Report: O'Leary says USF-UCF rivalry rekindled
Central Florida football coach George O'Leary, speaking at a booster gathering in Tampa on Thursday night, said the UCF-USF football rivalry will be back as early as 2014, a UCF athletics official told the Orlando Sentinel's Iliana Limon.
UCF has long been lobbying to start playing the Bulls again -- they played four straight years from 2005-08, with USF winning all four meetings. The Bulls cited a high number of in-state games in not renewing the series -- USF played Florida State and Miami in 2009, and Florida, Florida Atlantic and Miami this past season. The USF-UCF series drew strong crowds on both sides, and the close geography between the schools created a natural rivalry between fans; in staying with two nonconference games each year against non-BCS league opponents, the Bulls have replaced the Knights with comparably anonymous teams like UTEP and Ball State, who both come to Tampa this fall.
While neither side is confirming anything yet, the Sentinel story mentioned that O'Leary said the game could be played on Thanksgiving weekend, which would go against the Big East's most recent preferences. The conference had USF move its 2011 Thanksgiving-weekend game against Miami to earlier in the season, so as to keep the final two weekends of the regular season available for Big East games; the conference hasn't said it will ask the same in future seasons, but it's only logical the league would want the same then as well.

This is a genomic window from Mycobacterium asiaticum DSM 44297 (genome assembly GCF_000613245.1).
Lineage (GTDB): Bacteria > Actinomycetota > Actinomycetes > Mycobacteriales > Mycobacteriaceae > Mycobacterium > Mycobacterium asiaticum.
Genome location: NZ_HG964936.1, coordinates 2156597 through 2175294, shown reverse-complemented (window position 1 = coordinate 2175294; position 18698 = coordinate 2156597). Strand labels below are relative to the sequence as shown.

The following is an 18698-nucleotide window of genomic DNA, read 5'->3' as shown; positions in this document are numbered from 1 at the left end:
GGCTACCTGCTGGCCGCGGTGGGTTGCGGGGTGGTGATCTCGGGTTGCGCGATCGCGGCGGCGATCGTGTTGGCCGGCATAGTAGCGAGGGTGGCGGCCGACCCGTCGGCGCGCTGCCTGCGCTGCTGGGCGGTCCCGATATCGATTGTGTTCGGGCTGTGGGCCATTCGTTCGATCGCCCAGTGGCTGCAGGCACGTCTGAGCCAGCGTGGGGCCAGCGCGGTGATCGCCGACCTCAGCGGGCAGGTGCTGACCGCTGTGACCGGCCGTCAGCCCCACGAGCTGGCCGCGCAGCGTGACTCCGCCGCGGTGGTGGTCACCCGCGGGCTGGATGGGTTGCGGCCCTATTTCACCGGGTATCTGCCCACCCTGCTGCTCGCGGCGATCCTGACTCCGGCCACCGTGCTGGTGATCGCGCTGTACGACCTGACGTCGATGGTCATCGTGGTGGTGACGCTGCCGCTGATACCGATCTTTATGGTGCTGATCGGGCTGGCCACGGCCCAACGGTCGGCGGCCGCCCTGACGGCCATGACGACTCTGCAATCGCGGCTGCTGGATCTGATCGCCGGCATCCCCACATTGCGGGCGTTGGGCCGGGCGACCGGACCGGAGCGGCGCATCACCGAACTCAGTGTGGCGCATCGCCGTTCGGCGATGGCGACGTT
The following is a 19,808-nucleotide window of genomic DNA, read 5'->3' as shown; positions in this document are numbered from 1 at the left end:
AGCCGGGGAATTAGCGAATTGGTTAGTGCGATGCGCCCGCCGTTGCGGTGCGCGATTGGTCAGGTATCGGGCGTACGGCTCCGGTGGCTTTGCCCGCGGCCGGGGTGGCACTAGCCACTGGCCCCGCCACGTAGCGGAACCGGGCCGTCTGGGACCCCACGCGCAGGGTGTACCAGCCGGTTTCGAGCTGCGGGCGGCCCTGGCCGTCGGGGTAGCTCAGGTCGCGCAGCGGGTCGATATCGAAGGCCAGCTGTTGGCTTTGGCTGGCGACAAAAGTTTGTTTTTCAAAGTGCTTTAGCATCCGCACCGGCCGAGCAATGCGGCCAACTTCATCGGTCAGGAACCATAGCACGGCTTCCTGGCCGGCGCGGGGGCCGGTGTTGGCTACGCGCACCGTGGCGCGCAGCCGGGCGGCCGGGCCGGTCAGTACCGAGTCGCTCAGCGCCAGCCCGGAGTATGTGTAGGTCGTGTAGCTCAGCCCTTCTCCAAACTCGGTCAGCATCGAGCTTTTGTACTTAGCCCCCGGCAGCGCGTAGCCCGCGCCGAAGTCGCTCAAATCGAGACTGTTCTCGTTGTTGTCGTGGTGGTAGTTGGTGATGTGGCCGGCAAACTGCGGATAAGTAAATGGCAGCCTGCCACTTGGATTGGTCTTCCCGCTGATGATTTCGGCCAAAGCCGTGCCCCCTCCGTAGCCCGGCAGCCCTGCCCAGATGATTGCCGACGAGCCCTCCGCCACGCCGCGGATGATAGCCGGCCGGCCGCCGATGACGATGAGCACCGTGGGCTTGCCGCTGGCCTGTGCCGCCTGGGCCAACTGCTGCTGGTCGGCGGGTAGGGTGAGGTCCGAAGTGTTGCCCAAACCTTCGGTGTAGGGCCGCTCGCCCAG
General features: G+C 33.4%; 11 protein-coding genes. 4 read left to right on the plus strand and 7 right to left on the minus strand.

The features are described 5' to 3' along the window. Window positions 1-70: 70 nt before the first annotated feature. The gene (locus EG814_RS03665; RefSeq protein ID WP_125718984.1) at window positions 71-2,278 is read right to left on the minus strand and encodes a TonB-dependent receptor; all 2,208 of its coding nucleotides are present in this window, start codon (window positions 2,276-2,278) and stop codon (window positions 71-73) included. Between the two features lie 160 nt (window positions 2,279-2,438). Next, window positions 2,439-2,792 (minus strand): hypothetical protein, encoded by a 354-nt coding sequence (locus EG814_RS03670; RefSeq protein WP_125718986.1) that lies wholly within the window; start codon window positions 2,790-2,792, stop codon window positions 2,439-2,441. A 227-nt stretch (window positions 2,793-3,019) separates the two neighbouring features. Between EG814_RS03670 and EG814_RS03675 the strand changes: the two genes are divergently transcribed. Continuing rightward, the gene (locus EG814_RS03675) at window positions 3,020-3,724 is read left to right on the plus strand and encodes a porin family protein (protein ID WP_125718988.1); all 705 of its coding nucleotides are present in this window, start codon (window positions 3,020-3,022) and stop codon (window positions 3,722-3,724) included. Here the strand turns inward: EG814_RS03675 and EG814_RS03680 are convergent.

USF hasn't added any football opponents recently because the Bulls need to wait to see how many games they'll be playing for conference games. Instead of seven games as they've played each year since joining the Big East in 2005, the Bulls will start playing eight conference games in 2012, when TCU joins the league. Villanova is another potential addition, as would be UCF, and it's unclear what if anything there is to read from the Knights proudly announcing a nonconference series with a school they've made clear they'd like to have as a conference rival in the Big East.